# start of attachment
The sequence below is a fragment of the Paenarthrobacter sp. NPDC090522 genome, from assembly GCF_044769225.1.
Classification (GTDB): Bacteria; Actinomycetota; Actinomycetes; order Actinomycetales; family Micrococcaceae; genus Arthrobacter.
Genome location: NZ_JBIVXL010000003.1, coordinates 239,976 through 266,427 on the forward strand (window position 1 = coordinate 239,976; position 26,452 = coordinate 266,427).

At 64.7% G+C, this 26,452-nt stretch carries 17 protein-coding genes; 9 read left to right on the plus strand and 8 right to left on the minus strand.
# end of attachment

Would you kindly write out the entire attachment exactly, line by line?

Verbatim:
The sequence below is a fragment of the Paenarthrobacter sp. NPDC090522 genome, from assembly GCF_044769225.1.
Classification (GTDB): Bacteria; Actinomycetota; Actinomycetes; order Actinomycetales; family Micrococcaceae; genus Arthrobacter.
Genome location: NZ_JBIVXL010000003.1, coordinates 239,976 through 266,427 on the forward strand (window position 1 = coordinate 239,976; position 26,452 = coordinate 266,427).

At 64.7% G+C, this 26,452-nt stretch carries 17 protein-coding genes; 9 read left to right on the plus strand and 8 right to left on the minus strand.